However, I find it interesting that you compare joining a webgroup (or any one method) against OTBC (or other ways of asking for / receiving advice). Joining a web-community can be a great way to move forward, but is no guarantee that a company will get funded. Actually, nothing can guarantee it.

    Wouldn’t it make sense that anyone who is serious about moving their company forward would want to take advantage of knowledge, lessons-learned and talent / advice from multiple sources? (BTW: Your comment about only being one investor as a coach at OTBC is an assumption. Do you know everyone there / everyone’s past?)

    Besides – AngelList and OTBC are really apples and oranges.

    OTBC’s programs (many free or inexpensive – since that seems to be a barrier) is a great way to connect (person to person) to propel entrepreneurs’ companies forward. It is a valuable resource for several reasons. (Coaches, partners, peer networking, educational sessions, etc). Additionally, several other excellent groups are teaming with OTBC to make this a reality: Oregon Entrepreneurs Network, Portland Angel Network, TiE, Bridge City Ventures and the Software Association of Oregon. Quite a line-up.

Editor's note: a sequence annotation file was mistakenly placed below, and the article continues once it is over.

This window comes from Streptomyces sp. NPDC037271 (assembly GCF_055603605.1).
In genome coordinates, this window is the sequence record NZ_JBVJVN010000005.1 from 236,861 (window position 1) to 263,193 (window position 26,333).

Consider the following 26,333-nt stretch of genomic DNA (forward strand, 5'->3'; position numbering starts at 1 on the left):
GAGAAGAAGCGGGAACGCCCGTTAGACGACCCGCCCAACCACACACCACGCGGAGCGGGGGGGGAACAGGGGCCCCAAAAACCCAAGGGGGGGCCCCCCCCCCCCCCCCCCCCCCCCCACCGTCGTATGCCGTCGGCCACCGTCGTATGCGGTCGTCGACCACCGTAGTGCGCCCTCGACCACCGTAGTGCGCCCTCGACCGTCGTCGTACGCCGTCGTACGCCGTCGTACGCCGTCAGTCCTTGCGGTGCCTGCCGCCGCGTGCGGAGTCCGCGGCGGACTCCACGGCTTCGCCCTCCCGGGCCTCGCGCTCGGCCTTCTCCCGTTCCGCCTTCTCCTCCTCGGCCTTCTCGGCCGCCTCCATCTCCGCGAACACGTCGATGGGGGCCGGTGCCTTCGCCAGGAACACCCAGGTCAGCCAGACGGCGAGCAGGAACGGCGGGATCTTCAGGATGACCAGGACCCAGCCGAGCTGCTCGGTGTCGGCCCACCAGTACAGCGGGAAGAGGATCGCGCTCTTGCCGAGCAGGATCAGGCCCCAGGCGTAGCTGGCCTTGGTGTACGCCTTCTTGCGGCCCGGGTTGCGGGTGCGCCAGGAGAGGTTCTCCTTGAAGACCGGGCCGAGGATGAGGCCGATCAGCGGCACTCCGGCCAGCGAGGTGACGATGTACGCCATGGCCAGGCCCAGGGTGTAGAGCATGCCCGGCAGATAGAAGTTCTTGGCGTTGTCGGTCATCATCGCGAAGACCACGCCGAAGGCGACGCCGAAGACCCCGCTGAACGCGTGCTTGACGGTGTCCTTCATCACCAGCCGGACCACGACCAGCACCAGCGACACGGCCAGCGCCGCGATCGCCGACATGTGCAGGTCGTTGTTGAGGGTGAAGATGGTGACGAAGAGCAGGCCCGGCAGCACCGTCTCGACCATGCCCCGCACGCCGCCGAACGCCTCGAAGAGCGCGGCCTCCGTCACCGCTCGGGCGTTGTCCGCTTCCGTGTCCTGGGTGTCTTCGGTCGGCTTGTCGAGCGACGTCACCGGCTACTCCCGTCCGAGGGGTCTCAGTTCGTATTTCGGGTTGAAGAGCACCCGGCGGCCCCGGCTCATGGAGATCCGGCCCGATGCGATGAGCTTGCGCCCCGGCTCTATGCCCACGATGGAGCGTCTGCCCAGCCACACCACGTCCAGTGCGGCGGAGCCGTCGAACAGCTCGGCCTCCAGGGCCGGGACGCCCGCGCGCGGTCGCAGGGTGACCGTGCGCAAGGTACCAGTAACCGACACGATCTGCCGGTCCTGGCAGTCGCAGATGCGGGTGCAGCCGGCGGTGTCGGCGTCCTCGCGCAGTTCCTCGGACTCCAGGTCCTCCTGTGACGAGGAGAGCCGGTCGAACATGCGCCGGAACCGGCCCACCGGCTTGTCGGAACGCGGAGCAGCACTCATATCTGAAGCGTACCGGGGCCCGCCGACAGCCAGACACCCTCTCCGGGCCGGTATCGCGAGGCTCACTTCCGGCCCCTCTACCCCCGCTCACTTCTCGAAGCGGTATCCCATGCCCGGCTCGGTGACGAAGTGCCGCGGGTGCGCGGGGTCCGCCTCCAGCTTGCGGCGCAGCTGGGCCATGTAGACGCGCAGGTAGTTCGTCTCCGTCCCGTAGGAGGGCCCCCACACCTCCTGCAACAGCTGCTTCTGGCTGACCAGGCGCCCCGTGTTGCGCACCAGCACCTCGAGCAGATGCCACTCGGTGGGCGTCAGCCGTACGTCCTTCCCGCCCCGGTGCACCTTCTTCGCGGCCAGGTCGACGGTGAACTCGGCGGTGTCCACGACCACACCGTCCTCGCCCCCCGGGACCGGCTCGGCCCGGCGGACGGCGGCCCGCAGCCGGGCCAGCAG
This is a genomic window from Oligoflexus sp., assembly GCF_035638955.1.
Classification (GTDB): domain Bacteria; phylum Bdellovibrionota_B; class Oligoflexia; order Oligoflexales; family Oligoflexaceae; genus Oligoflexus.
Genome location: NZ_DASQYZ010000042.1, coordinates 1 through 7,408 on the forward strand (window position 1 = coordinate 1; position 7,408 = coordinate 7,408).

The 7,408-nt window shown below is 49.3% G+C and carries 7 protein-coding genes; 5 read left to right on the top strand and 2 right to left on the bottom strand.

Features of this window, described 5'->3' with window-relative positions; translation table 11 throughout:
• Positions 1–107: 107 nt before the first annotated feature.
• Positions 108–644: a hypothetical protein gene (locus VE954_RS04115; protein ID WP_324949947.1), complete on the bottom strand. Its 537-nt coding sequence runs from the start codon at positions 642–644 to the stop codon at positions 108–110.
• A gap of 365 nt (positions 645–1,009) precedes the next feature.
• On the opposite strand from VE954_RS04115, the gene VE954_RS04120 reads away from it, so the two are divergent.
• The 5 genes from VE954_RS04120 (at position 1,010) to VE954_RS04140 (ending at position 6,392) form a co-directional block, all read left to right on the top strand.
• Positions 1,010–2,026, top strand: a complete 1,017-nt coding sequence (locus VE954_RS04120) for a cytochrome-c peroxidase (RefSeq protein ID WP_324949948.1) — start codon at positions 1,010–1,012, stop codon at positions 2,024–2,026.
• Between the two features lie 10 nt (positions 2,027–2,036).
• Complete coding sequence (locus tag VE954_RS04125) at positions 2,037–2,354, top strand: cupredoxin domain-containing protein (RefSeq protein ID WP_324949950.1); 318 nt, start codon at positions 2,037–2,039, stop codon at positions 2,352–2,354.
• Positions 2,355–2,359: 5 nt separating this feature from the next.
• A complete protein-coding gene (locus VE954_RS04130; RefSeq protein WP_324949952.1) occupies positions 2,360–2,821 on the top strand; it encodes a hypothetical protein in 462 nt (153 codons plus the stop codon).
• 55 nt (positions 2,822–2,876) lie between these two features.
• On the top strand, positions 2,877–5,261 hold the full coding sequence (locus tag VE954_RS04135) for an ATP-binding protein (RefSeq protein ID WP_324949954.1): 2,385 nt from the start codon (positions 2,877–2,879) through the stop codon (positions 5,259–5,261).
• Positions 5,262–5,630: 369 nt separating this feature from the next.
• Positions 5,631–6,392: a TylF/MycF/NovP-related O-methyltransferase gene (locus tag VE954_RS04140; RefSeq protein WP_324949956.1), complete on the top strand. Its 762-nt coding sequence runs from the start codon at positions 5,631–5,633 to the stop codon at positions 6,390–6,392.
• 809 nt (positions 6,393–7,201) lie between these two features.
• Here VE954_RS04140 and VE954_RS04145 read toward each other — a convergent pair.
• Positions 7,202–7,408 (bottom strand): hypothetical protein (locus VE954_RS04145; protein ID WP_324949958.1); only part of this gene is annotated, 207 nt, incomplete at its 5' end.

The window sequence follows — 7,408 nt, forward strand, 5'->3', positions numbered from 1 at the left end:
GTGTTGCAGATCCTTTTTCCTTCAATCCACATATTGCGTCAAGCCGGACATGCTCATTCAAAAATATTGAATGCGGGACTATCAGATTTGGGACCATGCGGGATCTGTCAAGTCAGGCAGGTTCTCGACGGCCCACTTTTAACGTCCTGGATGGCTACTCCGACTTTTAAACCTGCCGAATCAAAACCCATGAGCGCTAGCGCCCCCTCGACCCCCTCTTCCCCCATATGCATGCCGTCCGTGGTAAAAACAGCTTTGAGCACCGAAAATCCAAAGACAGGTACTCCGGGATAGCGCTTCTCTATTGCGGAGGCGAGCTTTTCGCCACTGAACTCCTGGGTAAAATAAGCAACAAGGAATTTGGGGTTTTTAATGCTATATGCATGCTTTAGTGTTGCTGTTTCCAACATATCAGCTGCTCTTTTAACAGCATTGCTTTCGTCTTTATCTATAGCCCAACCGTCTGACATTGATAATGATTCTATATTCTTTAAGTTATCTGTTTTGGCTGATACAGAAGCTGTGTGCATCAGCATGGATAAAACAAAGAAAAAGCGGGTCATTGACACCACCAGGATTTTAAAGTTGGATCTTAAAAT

8. Bubs says:

    Hi Mark.

    I wasn’t saying that OTBC only had one investor… I was saying that I only saw 1 investor from Portland on AngelList.

    And you’re right, I don’t know everyone’s past at OTBC. I only speak from my experience interacting with them.

    But if you do know more than I do, perhaps you can tell me… “What successful web companies have any of the coaches / advisors at OTBC founded in the past 5 years? As investors, what seed stage investments did they make in the past 12 months? What successful companies have they invested in? OR, What successful web startups have been members of OTBC that you consider a valuable peer?”